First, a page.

A Comprehensive Guide to Cloud Native Apps
May 18, 2020 | 11 min read
Table of contents
A cloud-native app has been designed and written specifically to run in the cloud and take advantage of this type of infrastructure's properties. An organization can consider itself “cloud native” when it has also adopted supporting DevOps workflows and practices to enable greater agility, increased speed, and reduced issues for both the app and the organization.
In common cloud-native app architectures, each is composed of several loosely-coupled and highly-cohesive microservices working together to form a distributed system. Loosely coupled means that an individual microservice can be changed internally with minimal impact on any other microservices. Highly-cohesive microservices are built around a well-defined business context, and any modifications required are typically focused on a single area of responsibility or functionality.
Cloud native applications are often packaged and run in containers. The underlying cloud infrastructure often runs on shared commodity hardware that is regularly changing, restarting, or failing. This means that a microservice should be designed to be temporary. It should start quickly, locate its dependent network services rapidly, and fail fast.
Dividing an app into numerous microservices increases its flexibility and scalability, but the potential downside is reduced availability due to the app’s increased complexity and dynamic nature. Go here to learn more about the app’s security and observability and monitoring its state when an app is divided into more pieces.
Now let’s take a closer look at cloud-native apps.
Introduction to Cloud-Native Apps
If an organization wants to become cloud native, it doesn’t just mean that all its applications have been designed and written specifically to run in cloud environments. In addition, it also means that the organization has adopted development and operational practices that enable agility for both the app and the organization itself.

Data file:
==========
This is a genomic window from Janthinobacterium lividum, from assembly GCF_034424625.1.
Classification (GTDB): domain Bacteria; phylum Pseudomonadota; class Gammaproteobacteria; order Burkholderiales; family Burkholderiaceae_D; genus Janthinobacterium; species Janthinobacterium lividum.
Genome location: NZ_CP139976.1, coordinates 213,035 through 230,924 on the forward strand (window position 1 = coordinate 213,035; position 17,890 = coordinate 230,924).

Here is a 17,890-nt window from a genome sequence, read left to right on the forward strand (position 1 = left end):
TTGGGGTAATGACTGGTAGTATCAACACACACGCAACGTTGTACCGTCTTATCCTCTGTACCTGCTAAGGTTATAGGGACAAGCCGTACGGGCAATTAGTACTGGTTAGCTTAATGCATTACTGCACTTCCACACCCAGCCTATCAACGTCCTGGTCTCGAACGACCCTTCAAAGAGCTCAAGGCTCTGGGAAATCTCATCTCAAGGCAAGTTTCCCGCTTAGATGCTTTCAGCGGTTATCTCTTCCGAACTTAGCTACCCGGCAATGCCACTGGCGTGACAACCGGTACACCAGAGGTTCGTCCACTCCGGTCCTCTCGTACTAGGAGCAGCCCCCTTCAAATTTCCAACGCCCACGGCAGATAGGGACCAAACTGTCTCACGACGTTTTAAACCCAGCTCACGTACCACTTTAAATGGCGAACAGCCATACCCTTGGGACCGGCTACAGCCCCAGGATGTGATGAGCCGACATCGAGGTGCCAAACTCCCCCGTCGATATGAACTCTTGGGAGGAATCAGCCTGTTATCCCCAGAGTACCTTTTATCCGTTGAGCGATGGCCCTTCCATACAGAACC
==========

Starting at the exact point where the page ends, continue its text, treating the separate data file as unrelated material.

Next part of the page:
The cloud-native app architecture evolved in response to many of the common bottlenecks that slow down the development and release of monolithic applications, namely avoiding code “merge hell” that follows from a large number of engineers working around a single codebase, enabling an independent release of individual services, and providing a limited area to investigate -- a blast radius -- when a component does fail. The cloud native approach enables development and operational staff to rapidly make localized decisions related to their defined responsibilities and carry those decisions out.
DevOps workflows combine software development and operations to enable faster, more frequent software releases with a lower rate of failure, aiming to achieve the principle of continuous delivery.
In common cloud native app architectures, apps are typically written as several independent microservices, each performing a different function. The microservices are deployed and run within container technologies in the cloud. The microservices communicate across the cloud to collectively provide the app’s functionality, working together to form a distributed system.
Common Cloud-Native App Architectures
Before cloud-native apps, an app’s architecture was often a single “monolithic” entity that consisted of a single service providing many functions. The cloud-native approach means that instead of being a single service, the app comprises multiple microservices, each performing a well-defined single function or small set of functions.
The diagram below shows two examples: single-service and cloud-native apps comprising three microservices. The single-service app is depicted by a pie, reflecting that the app is a single entity that must be made as a whole. The cloud-native app is depicted as cupcakes, meaning that each cupcake (microservice) is independent of the others and can have a different recipe (language, etc.).
Each microservice is decoupled from the others, meaning that any microservice can be changed internally without needing to change any other microservices. So you can change the recipe for one cupcake without changing the recipes for the others. With a pie, changing the recipe affects the whole pie.
Most microservices are also designed to be ephemeral, meaning that they can safely and rapidly stop and start at an arbitrary time. For example, an underlying virtual machine that a service is running on may restart, triggering a restart of all the processes and applications running on that VM.
In the cloud native app, two microservices communicate with the third microservice. The single-service app and the cloud-native app can provide the same functionality.
The diagram below adds a third example: an app with ten microservices, each independent of the others, depicted as ten different types of cupcakes. This hints at how much more complex a cloud-native app’s architecture could be. For example, some microservices communicate with more than one other microservice. All 10 microservices are part of a single distributed system. Each of the 10 microservices can be anywhere as long as it can communicate with the others it needs to.